The Corner

Eschatology & Beyond

One more thing about that column. A couple readers object to this passage:

In fact, I think we get too hung up on motivations, particularly when it comes to religion.

For example, many Christian conservatives support Israel and look kindly on Jews because they believe they have a holy duty to do so. The Messiah will not return, according to the book of Revelation, until the Jews restore the Kingdom of Israel.

Evangelical Christians believe that when the Messiah returns, things won’t go too well for the Jews — two thirds die, one third convert. Gershom Gorenberg, author of The End of Days, once complained to 60 Minutes, “As a Jew, I can’t feel very comfortable with the affections of somebody who looks forward to that scenario.”

Well, boohoo. In the horrible annals of Jewish problems, the fact that a whole bunch of Christians love Jews for the “wrong” reasons has got to rank pretty low. Besides, since presumably Jews don’t believe in Christian prophecy, what’s the problem? If it’s not true, then no harm, no foul. If it is true, well, who are we to argue with God? My guess is God’s response to the morally decent Jew who gets really worked up about this would be something akin to “Don’t worry, I’ve got you covered.”

Some Evangelicals who’ve written me say that I’m painting with too broad a brush in that not all evangelicals have as stark an eschatology as the above implies. For example, here’s an excerpt from a reader (slightly trimmed so as to stay faitful to my pledge):

My real comment, though has to do with eschatology.  It is true, as you write, that most evangelical Christians strongly support Israel, but I don’t think it has anything to do with eschatology.  The Book of Revelation is tricky stuff (my strongly Christian former drugee cousin in NC compares it to an acid trip), and I don’t pay attention to anyone who claims that it’s easy to understand. So, I really don’t think that the support for Israel among evangelicals (which I strongly share) has much to do with eschatology.  We recognize in Jews a common spiritual heritage; and while we might wish that our Jewish brethren would take the next step and recognize that our shared Messiah has already come, we truly do regard Jews as our brothers and sisters–or at least close cousins.  Our affection is not theoretical or self-serving; rightly or wrongly, most of us see a connection and honor Jews as our own. Most of us don’t buy into the whole “Left Behind” business.  I’m sure you’re familiar with Mike Adams at Townhall.  He’s as right-wing evangelical as they come, and he thinks that’s all silly (as I’m inclined to). I was born and raised in NYC, so I know how hard accurate cultural info on the rest of us in cow-country actually think.  I thought you “might could” (as Jay would say) use another point of view on that who end of days business. . . .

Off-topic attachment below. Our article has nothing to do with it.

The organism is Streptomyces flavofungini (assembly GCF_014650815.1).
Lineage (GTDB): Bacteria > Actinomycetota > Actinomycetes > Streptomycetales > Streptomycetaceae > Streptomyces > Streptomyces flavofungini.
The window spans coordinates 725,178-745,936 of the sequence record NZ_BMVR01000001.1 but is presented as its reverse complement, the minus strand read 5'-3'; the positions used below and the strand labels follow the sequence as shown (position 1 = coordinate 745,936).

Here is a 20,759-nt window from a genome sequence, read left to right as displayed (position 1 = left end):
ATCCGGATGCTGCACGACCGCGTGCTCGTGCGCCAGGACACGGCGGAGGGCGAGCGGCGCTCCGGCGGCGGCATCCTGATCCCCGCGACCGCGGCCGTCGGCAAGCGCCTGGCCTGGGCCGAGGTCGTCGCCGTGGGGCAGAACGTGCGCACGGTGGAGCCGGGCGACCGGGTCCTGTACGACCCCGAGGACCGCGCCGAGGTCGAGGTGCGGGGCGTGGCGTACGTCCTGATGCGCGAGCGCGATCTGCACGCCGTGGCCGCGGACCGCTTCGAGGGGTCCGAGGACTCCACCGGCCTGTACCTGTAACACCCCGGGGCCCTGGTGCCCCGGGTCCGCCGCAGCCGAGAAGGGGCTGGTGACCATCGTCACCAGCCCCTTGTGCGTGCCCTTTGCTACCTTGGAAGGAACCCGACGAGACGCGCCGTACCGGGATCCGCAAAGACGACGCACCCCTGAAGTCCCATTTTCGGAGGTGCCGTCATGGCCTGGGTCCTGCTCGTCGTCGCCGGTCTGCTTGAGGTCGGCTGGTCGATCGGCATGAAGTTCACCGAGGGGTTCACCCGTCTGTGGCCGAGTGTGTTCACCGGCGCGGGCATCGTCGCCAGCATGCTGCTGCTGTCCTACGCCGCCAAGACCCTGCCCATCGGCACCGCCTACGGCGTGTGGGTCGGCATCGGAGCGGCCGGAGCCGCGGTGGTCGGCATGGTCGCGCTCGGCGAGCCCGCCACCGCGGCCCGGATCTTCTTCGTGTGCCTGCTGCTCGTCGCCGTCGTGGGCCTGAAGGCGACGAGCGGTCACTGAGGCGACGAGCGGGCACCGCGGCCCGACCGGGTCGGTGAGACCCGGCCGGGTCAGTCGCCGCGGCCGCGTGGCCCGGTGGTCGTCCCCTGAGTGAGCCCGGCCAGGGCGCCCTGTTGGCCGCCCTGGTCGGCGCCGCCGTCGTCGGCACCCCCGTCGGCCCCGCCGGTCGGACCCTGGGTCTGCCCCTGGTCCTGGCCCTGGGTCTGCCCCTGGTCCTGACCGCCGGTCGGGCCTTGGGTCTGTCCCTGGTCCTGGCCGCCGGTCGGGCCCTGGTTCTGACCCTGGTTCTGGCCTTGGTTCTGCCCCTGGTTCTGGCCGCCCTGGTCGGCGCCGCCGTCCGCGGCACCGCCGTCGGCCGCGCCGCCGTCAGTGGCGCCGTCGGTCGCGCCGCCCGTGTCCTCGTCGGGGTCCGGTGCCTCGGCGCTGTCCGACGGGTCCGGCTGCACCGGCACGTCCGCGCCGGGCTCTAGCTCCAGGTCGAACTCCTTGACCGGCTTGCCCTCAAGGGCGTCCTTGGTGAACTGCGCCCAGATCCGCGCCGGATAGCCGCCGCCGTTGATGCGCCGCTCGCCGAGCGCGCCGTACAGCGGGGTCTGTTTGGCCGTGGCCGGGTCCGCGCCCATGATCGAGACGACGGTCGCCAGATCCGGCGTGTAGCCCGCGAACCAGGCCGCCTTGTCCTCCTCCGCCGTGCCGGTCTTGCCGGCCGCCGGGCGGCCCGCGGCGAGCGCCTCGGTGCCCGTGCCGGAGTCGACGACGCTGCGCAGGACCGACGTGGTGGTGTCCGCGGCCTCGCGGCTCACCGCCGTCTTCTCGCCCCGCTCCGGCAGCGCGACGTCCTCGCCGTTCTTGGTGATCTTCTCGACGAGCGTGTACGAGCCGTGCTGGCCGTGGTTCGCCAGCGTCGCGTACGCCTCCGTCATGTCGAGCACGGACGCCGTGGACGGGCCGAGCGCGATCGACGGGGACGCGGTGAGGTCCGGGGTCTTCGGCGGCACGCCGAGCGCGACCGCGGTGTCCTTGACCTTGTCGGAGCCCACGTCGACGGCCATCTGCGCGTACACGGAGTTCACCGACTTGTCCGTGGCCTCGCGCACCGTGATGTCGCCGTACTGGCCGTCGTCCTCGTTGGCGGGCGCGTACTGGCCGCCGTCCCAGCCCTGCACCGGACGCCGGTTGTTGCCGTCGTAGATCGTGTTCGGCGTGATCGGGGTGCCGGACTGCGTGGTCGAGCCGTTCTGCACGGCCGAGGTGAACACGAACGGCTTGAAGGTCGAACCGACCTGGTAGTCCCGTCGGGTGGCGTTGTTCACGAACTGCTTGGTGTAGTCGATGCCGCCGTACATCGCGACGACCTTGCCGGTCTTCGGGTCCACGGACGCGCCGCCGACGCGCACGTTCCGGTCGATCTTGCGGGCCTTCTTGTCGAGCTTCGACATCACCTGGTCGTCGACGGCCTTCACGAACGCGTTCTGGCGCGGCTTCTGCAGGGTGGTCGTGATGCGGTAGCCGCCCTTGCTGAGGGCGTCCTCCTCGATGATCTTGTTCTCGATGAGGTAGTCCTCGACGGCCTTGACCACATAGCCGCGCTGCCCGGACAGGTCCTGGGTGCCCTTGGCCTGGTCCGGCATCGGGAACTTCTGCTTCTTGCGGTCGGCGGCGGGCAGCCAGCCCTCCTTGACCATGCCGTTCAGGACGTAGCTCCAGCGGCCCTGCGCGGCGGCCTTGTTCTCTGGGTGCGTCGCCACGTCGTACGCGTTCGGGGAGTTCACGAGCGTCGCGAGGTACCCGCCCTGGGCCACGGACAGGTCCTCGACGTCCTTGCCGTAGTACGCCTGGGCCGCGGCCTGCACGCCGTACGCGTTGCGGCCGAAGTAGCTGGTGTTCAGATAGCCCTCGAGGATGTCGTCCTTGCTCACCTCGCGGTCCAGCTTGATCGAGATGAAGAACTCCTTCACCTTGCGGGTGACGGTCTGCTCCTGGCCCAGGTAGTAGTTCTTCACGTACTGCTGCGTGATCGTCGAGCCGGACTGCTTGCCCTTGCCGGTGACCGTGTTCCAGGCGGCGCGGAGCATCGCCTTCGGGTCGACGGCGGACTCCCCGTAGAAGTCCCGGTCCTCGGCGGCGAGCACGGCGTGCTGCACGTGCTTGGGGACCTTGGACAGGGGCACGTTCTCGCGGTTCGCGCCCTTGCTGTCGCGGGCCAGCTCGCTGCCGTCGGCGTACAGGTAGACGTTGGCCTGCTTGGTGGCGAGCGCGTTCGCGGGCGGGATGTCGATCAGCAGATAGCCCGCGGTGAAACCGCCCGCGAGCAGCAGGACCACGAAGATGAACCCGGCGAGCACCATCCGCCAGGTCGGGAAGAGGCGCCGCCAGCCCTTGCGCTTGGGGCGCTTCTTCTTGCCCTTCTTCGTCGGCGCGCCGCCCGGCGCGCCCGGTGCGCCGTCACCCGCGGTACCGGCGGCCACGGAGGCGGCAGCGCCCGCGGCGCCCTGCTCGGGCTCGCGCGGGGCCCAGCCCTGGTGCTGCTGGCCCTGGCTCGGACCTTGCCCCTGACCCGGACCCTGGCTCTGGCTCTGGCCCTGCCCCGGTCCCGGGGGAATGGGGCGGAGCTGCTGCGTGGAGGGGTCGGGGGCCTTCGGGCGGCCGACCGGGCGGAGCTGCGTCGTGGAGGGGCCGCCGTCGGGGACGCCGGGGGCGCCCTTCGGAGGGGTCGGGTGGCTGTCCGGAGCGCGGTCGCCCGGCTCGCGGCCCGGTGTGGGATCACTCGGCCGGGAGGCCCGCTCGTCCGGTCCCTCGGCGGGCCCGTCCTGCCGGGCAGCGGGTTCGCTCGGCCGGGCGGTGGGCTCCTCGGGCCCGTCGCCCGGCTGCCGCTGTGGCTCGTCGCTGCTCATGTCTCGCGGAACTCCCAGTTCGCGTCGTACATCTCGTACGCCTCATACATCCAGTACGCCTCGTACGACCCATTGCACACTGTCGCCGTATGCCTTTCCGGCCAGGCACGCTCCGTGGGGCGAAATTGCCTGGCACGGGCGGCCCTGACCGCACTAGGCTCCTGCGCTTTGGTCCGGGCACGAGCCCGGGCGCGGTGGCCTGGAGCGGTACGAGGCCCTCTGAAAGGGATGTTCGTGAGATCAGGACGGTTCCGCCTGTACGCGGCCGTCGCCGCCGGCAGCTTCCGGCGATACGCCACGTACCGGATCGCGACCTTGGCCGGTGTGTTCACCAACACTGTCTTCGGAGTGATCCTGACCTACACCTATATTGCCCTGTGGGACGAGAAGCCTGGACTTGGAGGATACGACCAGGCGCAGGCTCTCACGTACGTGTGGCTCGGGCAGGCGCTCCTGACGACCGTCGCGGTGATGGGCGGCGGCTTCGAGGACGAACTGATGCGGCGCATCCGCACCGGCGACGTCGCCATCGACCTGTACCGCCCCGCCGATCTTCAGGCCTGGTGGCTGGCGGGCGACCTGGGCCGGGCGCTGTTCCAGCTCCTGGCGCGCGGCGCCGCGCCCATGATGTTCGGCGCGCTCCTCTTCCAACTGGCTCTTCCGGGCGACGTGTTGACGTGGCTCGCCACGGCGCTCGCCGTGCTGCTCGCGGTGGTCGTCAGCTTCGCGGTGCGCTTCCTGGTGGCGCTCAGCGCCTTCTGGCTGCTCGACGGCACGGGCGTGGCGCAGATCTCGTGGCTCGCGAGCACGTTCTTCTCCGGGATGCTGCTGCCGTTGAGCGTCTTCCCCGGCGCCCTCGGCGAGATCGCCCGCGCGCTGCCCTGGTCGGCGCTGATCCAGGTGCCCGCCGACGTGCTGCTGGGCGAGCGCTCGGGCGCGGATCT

Me: I think this reader is entirely right and I should have been more nuanced. Indeed, I was surprised upon re-reading that I hadn’t been. I’ve learned over the years as a writer to put “some” or “most” etc before the word “Evangelical” (and lots of other words) precisely because few very large groups are as monolithic and homogeneous as the media would like you to believe.   This was purely an oversight on my part. Indeed, this underscores my point. Theology, while important, is an unreliable guide not only for gleaning peoples’ motives, but also for their passions.  You can’t fake affection, nor can you easily explain it.  Ask me why I love my wife and you’ve already revealed you don’t understand what love is. Reason and calculation can never fully account for genuine affection. The best you get when you ask for such things is a rationalization of something that cannot be captured by reason alone. 


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